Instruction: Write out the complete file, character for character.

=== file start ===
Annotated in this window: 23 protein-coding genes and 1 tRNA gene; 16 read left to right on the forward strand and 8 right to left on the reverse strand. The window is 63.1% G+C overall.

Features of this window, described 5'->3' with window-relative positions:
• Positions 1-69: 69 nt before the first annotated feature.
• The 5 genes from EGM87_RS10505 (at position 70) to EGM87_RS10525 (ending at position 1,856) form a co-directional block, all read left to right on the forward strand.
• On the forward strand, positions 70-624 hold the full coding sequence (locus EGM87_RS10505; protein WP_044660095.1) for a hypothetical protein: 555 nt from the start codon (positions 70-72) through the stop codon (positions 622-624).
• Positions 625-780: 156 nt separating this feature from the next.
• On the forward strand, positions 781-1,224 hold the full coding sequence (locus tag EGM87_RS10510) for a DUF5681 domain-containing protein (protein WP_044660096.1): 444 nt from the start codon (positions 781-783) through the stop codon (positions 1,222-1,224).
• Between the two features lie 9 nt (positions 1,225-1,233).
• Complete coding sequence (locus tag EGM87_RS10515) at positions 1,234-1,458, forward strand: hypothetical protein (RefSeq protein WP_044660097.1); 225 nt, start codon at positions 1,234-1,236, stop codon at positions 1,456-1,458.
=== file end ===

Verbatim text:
Annotated in this window: 23 protein-coding genes and 1 tRNA gene; 16 read left to right on the forward strand and 8 right to left on the reverse strand. The window is 63.1% G+C overall.

Features of this window, described 5'->3' with window-relative positions:
• Positions 1-69: 69 nt before the first annotated feature.
• The 5 genes from EGM87_RS10505 (at position 70) to EGM87_RS10525 (ending at position 1,856) form a co-directional block, all read left to right on the forward strand.
• On the forward strand, positions 70-624 hold the full coding sequence (locus EGM87_RS10505; protein WP_044660095.1) for a hypothetical protein: 555 nt from the start codon (positions 70-72) through the stop codon (positions 622-624).
• Positions 625-780: 156 nt separating this feature from the next.
• On the forward strand, positions 781-1,224 hold the full coding sequence (locus tag EGM87_RS10510) for a DUF5681 domain-containing protein (protein WP_044660096.1): 444 nt from the start codon (positions 781-783) through the stop codon (positions 1,222-1,224).
• Between the two features lie 9 nt (positions 1,225-1,233).
• Complete coding sequence (locus tag EGM87_RS10515) at positions 1,234-1,458, forward strand: hypothetical protein (RefSeq protein WP_044660097.1); 225 nt, start codon at positions 1,234-1,236, stop codon at positions 1,456-1,458.